The extravagant coronation of King Charles III raises questions about the cost of the monarchy and public subsidies. Karla Adam and Mary Jordan examine this issue. Here is an extract:
The first crown King Charles III will wear at his May 6 coronation is a daunting five pounds of solid gold, velvet, ermine and gems. The second is lighter, adorned with 2,868 diamonds. He will receive the customary bejeweled scepters, swords, ring and orb. Afterward, he will travel through the streets of London in a golden carriage.
There will be a lot of bling.
Historically, all this projected the power of the British monarchy. The elaborate coronation rituals still help legitimize the royal transition — and sell the royal brand.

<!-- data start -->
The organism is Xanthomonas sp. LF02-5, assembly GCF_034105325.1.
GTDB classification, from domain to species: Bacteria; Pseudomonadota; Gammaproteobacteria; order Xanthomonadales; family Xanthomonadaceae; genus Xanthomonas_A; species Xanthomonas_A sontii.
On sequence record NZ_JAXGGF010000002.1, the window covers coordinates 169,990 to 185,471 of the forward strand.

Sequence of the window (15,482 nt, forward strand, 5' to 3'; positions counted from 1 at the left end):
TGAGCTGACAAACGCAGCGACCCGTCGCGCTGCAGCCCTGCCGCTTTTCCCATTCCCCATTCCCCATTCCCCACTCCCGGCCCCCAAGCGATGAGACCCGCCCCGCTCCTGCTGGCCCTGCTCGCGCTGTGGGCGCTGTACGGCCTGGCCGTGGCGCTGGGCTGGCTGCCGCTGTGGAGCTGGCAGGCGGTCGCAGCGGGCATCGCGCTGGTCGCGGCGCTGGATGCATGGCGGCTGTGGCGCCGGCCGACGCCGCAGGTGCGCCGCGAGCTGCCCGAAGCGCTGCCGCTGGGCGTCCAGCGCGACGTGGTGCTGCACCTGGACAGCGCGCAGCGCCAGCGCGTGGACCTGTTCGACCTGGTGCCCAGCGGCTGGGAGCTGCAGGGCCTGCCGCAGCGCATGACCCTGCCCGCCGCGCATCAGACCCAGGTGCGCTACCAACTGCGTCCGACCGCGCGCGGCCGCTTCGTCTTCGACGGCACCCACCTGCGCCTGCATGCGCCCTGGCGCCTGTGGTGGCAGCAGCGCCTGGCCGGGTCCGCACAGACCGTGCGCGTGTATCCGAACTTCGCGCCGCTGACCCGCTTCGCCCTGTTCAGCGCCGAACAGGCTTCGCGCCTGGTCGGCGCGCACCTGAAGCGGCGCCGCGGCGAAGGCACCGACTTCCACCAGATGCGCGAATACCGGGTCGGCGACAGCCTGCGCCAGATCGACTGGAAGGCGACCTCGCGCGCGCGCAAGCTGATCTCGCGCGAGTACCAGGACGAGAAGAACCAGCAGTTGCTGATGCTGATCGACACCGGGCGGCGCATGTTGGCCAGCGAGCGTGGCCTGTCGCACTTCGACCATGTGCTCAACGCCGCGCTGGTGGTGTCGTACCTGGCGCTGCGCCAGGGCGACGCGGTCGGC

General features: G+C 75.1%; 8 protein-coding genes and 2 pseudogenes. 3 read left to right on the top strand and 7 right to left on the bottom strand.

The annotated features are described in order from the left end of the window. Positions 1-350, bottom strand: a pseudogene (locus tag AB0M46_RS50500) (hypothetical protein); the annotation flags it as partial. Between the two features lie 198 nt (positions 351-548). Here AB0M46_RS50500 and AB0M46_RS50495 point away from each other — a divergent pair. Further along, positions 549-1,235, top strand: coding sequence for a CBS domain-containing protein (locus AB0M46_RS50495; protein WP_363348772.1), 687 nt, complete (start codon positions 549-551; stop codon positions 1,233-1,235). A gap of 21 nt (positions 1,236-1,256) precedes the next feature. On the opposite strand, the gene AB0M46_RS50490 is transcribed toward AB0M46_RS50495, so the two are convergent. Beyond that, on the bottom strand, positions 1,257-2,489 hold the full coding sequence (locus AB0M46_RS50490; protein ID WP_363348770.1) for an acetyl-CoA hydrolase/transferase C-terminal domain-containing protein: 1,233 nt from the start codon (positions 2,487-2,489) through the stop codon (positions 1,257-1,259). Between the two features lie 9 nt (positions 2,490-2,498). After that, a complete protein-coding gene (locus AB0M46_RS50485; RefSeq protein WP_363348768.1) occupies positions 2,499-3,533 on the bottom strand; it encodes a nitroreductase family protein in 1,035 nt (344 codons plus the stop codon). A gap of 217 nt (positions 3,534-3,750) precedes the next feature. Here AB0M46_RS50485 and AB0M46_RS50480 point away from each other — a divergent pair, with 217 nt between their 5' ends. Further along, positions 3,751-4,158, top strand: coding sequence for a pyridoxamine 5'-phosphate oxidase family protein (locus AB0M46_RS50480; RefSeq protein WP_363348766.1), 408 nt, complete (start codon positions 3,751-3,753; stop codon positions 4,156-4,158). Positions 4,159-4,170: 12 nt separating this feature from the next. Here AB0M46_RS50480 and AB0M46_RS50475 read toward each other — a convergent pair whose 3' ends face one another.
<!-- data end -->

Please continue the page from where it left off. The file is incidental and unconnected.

But the glitzy celebration, expected to cost British taxpayers tens of millions of pounds, may also highlight a liability for Charles. With a new king has come renewed scrutiny of the wealth of the royal family and heightened skepticism about how much the public should be subsidizing it.
Read the full article here.
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